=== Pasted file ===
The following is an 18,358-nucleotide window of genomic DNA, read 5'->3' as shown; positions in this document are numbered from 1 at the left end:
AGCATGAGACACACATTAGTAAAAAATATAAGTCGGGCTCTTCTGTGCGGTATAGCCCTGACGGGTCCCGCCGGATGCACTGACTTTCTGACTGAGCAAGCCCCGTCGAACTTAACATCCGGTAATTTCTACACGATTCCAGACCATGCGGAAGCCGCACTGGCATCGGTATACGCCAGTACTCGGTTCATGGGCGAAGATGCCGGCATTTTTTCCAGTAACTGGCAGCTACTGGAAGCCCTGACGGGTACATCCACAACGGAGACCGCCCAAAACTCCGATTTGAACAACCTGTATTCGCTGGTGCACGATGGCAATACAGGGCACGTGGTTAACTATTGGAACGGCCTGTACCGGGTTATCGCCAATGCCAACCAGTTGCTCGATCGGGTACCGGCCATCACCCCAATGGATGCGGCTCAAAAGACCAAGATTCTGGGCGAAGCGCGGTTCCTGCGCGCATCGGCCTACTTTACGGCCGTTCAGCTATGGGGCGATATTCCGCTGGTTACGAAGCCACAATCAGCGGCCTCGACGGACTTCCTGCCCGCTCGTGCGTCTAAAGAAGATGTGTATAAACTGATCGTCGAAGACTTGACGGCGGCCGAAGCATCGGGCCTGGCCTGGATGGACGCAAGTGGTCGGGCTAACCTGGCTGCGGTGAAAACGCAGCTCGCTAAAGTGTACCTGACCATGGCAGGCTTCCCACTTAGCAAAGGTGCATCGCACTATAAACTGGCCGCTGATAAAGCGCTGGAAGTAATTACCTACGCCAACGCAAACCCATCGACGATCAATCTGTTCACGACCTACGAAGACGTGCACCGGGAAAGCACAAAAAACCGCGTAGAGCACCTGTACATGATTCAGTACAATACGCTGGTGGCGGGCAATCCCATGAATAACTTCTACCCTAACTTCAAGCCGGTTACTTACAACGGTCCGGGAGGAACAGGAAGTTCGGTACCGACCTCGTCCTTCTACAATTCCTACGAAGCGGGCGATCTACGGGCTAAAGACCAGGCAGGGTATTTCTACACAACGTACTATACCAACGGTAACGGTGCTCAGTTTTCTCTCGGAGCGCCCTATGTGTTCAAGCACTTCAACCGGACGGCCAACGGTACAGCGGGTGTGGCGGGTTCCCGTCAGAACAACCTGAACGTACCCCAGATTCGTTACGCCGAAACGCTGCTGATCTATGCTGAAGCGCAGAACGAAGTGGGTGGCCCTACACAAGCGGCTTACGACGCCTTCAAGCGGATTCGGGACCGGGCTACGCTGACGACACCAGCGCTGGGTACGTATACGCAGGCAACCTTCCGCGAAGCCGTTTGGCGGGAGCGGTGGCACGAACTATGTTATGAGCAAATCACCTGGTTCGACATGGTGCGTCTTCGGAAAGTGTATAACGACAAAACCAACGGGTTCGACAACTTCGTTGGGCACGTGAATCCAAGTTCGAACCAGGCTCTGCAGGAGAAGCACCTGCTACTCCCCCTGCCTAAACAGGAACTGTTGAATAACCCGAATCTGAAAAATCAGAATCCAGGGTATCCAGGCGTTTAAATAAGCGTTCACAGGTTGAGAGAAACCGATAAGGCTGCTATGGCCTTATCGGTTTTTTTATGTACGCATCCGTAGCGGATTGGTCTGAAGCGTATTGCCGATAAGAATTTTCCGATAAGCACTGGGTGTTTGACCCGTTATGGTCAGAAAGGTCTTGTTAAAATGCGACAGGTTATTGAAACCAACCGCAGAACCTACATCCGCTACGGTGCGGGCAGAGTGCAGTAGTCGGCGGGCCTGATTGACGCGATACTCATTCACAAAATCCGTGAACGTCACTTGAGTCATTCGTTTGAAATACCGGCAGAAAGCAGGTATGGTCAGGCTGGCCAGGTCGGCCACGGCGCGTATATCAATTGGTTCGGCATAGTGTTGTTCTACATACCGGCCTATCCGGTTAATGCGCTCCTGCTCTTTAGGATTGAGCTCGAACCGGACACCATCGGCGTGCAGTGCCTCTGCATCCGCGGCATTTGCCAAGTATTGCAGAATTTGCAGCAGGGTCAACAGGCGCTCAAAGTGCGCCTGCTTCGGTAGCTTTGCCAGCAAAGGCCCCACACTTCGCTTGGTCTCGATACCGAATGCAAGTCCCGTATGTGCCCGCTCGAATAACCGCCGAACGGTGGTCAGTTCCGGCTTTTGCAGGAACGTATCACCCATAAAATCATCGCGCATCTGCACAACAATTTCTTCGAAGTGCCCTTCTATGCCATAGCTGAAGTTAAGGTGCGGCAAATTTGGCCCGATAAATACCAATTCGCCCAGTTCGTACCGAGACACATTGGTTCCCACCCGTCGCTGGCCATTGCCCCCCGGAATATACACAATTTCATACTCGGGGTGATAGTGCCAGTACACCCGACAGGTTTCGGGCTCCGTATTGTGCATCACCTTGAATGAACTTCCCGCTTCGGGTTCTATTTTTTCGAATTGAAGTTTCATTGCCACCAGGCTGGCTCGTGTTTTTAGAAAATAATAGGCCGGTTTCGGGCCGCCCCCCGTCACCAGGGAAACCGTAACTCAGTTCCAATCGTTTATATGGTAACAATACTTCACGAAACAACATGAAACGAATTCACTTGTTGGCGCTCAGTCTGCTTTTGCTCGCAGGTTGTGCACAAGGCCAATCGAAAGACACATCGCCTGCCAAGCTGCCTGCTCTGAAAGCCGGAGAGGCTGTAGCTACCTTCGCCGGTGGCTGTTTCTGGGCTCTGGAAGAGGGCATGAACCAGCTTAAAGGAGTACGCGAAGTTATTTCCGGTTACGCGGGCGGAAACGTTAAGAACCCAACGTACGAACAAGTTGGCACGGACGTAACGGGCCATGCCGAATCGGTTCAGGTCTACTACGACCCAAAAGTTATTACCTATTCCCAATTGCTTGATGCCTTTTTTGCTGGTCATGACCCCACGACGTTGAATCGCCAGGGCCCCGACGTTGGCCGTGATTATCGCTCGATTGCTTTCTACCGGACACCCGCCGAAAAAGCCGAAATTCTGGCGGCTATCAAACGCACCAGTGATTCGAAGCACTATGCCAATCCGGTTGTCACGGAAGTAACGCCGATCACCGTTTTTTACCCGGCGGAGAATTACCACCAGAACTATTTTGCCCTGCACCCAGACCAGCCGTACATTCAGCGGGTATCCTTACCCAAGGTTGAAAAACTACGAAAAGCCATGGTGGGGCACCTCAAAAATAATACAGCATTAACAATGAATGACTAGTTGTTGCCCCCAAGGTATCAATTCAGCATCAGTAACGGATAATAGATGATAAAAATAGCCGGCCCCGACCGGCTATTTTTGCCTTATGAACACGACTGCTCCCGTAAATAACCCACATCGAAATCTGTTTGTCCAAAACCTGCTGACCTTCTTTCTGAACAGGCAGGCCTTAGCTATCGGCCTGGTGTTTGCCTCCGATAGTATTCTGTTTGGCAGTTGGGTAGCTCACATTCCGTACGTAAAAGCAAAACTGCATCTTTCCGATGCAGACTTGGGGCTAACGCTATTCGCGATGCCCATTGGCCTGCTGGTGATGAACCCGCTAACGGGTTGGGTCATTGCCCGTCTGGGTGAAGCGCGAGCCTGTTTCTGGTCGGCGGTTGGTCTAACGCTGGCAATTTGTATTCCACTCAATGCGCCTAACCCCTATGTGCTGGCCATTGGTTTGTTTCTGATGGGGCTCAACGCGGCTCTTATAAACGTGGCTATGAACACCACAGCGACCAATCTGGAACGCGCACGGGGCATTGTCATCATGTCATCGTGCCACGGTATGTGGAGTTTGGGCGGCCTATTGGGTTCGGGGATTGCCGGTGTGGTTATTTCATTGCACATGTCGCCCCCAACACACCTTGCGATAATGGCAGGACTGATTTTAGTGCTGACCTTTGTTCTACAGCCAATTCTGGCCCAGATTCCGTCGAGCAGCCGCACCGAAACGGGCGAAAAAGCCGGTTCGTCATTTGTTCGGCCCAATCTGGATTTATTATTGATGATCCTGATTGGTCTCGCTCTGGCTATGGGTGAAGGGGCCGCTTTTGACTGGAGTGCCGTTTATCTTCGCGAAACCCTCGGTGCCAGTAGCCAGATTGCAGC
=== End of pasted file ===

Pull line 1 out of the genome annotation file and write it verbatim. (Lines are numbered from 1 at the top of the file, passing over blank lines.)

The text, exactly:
The following is an 18,358-nucleotide window of genomic DNA, read 5'->3' as shown; positions in this document are numbered from 1 at the left end: